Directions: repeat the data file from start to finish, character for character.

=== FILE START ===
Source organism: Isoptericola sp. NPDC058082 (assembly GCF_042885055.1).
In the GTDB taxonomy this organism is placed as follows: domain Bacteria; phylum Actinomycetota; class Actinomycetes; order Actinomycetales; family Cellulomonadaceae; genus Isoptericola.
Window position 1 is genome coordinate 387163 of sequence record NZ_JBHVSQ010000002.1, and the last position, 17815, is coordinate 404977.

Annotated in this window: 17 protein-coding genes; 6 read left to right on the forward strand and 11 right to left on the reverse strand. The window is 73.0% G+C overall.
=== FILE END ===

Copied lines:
Source organism: Isoptericola sp. NPDC058082 (assembly GCF_042885055.1).
In the GTDB taxonomy this organism is placed as follows: domain Bacteria; phylum Actinomycetota; class Actinomycetes; order Actinomycetales; family Cellulomonadaceae; genus Isoptericola.
Window position 1 is genome coordinate 387163 of sequence record NZ_JBHVSQ010000002.1, and the last position, 17815, is coordinate 404977.

Annotated in this window: 17 protein-coding genes; 6 read left to right on the forward strand and 11 right to left on the reverse strand. The window is 73.0% G+C overall.